biophotoKatt Blackwell-Starnes, Ph.D.

Assistant Professor & Writing Director
Department of English and Modern Languages
Lamar University

Student Relations Biography

I work with students in many different ways. At both the undergraduate and graduate level, I mentor student research projects, whether for a course, a university symposium, or a national conference. I also serve on thesis and oral exam committees for graduate students. Outside my department, I serve as a faculty advisor for the Lamar Veterans Organization.

Graduate Thesis Committees

Lange, Aric I. Love and Living: Moral Education and the Management of Eros in Iris Murdoch’s The Black Prince, The Green Knight, and The Sea, The Sea. 2016. Director: Dr. Smith

Abstract: Iris Murdoch’s male characters in The Sea, the Sea, The Black Prince  and The Green Knight are flawed human beings trying to find their way through life as well as achieve their desires, especially desire related to love. However, these desires become sources of problematic fantasies, stemming from a selfish wish to protect the ego. As these men become more delusional in their growing fantasies, they inflict a great deal of harm on the people around them as well as on themselves. In The Sea, the Sea, one man manipulates loved ones as puppets. In The Black Prince, another rapes his lover. And in The Green Knight, several men try to simply survive the realities of death and love. Each of these men is affected, sometimes obsessed, by his love of life, of art, or of an individual in his life. According to Murdoch, salvation lies in viewing objects of love (eros), especially human beings, ethically with moral attention, a term borrowed from Simone Weil. By forming a habit of seeing in such a way, the selfish illusions originating from the ego are diminished and a more accurate vision of those objects of love, and of broader reality, is made possible. When these men cultivate a habit of attention, they become powerful moral agents living full lives that do not victimize other human beings.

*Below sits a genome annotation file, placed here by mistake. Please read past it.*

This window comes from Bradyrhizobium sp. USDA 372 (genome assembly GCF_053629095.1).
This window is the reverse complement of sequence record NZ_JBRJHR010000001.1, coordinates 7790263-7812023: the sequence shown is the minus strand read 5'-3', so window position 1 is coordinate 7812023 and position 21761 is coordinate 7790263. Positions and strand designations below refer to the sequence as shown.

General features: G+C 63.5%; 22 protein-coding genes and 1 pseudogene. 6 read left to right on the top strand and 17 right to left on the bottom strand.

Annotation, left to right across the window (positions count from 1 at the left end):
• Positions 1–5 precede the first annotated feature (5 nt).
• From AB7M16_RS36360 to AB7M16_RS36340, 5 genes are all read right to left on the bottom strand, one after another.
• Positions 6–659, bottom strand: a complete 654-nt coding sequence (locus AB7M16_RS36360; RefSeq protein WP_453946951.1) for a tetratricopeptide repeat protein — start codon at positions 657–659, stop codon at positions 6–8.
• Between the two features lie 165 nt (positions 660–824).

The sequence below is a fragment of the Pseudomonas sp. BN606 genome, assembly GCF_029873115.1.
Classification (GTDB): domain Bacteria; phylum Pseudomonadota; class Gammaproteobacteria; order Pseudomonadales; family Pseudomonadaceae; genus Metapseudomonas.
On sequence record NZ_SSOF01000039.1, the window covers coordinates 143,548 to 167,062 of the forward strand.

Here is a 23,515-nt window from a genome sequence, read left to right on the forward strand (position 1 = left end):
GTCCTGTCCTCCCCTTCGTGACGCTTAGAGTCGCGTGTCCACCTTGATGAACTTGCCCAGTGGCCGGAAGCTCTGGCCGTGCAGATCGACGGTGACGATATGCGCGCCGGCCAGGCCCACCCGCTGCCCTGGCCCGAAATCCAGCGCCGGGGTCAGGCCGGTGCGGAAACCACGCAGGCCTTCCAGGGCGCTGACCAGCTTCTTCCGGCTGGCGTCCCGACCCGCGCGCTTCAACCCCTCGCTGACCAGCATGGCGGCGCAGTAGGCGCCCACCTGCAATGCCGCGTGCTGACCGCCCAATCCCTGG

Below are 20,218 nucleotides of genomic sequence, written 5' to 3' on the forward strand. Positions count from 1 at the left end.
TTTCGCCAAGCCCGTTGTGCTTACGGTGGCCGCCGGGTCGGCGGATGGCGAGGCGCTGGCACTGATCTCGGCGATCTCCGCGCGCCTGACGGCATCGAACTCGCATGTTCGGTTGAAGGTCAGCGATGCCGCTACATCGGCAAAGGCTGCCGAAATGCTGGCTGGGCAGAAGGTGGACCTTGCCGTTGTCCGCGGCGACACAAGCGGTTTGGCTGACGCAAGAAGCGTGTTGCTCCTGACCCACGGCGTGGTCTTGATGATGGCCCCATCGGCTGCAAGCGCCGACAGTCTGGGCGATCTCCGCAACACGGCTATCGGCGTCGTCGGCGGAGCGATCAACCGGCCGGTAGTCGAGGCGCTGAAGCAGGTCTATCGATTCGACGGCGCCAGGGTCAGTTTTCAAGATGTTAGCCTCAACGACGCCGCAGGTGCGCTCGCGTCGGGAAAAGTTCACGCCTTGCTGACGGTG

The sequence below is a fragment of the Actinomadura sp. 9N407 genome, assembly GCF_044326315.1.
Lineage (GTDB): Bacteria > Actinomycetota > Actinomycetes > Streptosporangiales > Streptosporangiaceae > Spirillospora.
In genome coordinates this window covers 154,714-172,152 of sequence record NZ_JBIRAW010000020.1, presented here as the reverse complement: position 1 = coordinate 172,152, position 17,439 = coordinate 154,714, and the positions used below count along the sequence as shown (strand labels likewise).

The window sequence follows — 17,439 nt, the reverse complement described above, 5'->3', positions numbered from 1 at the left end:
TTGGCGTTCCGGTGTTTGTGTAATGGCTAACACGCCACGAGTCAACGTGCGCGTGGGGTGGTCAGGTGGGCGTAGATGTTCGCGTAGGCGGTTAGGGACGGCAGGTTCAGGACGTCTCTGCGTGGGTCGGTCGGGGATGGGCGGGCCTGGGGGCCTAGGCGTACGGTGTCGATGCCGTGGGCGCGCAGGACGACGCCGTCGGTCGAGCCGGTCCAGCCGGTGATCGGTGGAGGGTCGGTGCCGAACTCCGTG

Lansdale, Sheila Michelle. Visual Rhetoric in Calvin Klein Advertising. 2015. Director: Dr. Blackwell-Starnes

Abstract: Calvin Klein founded his first company in 1968 and remains successful today. His printed advertisements continue to appear in popular fashion magazines, and his clothing and fragrances are available in top-end stores around the world. For this paper, I studied a carefully selected set of Klein’s advertisements and paid particular attention to sex as the important common selling aspect within these ads. This paper discusses visual rhetoric within Klein’s printed advertisements. Because most of Klein’s ads do not contain text other than the branding, I claim the ads are created to be read as narratives which appeal to sexual fantasy themes; furthermore, Klein achieves this narrative appeal through the use of pornography.

Graduate Oral Exam Committees

Since 2016, I served on 11 graduate oral committees for English students, chairing 4 of these committees. I also served on two graduate exam committees for Master of Arts in Teaching Spanish graduate students.

Graduate Research

In 2018, Katherine Waterbury and I presented findings on graduate writing anxiety at the 2018 Conference on College Composition and Communication.

In 2015, Salena Parker, Michael Saar (librarian), and I presented on our Presidential Faculty Fellowship at the 2016 Georgia International Conference on Information Literature.

Undergraduate Research

I mentored 4 undergraduate students who presented their work at Lamar’s  Annual Humanities, Arts, Social and Behavior Sciences, Education and Business Conference or at the Undergraduate Research Expo. Currently, I am mentoring 3 students who are seeking publication of articles written in my 2018 Academic Writing course.